Health Information Management

Healthcare News: CMS issues National Coverage Determinations with ICD-10 translations

JustCoding News: Inpatient, June 6, 2012

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by Kimberly Anderwood Hoy, JD, CPC

CMS has issued both a National Coverage Determination (NCD) Transmittal 143 and Medicare Claims Processing Transmittal 2473 on the coverage of extracorporeal photopheresis for the treatment of bronchiolitis obliterans syndrome (BOS) in certain circumstances under clinical research studies.

The NCD and claims instructions are fairly self-explanatory, but CMS’ approach to the ICD-9 to ICD-10 transition in relationship to NCDs is noteworthy.

The title of these transmittals is “Extracorporeal Photopheresis (ICD-10).” From that title, readers might think CMS is addressing specifically the codes for extracorporeal photopheresis in ICD-10 or something similar. However, the transmittals are actually announcing the coverage and billing policies related to new coverage of extracorporeal photopheresis.

The “(ICD-10)” at the end of the title seems to indicate that CMS included ICD-10 information and/or translations in the transmittal, almost like an internal cue to contractors that ICD-10 implementation information is included.

This convention has appeared in a few other transmittals (e.g., screening and behavioral counseling for sexually transmitted infections) that contained ICD-10 coding information in the business requirements for the contractors. These two transmittals, however, contain full tables with the ICD-10 codes that correspond to the ICD-9 codes currently covered in the policy.

The transmittals make the coverage before and after the eventual implementation of ICD-10 very clear. Once concern, however, is the business requirements that instruct the contractors regarding what they should do with this information. Similar to the other transmittals, the business requirements tell contractors to track and add these code(s)/edit(s) to their own systems when applicable. It also states they will not receive a separate change request (transmittal) with further implementation instructions.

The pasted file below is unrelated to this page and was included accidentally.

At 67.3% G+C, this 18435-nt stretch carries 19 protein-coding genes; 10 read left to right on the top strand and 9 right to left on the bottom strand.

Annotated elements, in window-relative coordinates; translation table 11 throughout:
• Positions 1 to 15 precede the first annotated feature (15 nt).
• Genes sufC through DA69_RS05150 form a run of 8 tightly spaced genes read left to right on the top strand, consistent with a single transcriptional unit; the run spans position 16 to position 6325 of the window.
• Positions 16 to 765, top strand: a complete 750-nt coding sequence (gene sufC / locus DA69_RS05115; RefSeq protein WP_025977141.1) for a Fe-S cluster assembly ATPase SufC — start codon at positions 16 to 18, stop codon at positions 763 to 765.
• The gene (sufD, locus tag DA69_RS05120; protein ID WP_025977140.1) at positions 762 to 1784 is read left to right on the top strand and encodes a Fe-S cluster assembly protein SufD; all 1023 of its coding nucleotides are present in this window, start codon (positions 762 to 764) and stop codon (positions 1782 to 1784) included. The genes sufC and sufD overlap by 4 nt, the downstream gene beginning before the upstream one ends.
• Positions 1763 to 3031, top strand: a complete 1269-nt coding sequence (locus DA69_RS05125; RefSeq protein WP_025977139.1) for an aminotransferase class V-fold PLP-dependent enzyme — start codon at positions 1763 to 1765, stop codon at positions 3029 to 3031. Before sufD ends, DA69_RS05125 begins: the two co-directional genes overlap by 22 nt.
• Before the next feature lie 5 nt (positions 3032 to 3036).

This approach could spell trouble for providers. Some Medicare Administrative Contractors (MAC) may be very organized and timely in tracking all transmittals and implementing the ICD-10 covered codes and edits contained in them. Others may experience delays in implementing the codes or miss some because of this scattered approach.

Providers and their contractors will have to be vigilant about cumulating these new policies as they are published rather than being able to count on a more systematic communication of the ICD-10 codes approved for each NCD.

Questions remain regarding how systematic CMS’ approach will be when converting NCDs from ICD-9 to ICD-10 codes. For example, CMS adopted several other behavioral counseling NCDs (e.g., for obesity, cardiovascular disease, and alcohol misuse) at the same time as the one for sexually transmitted infections. However, they do not contain ICD-10 coding information. It is unclear why only one in this series contains ICD-10 information. It remains unclear how CMS will communicate the information for the others in this series of NCDs, as well as the multitude of other NCDs.

As providers prepare for ICD-10, they should monitor this conversion of ICD-9 codes in NCDs, as well as Local Coverage Determinations. Problems with these policies could mean denied claims or processing delays, even when a service is covered and billed with the correct codes, simply because of implementation problems at the contractor level.

Editor’s note: Hoy is director of Medicare and compliance at HCPro, Inc., in Danvers, Mass. This article is adapted from the May 21 issue of Medicare Weekly Update.
 



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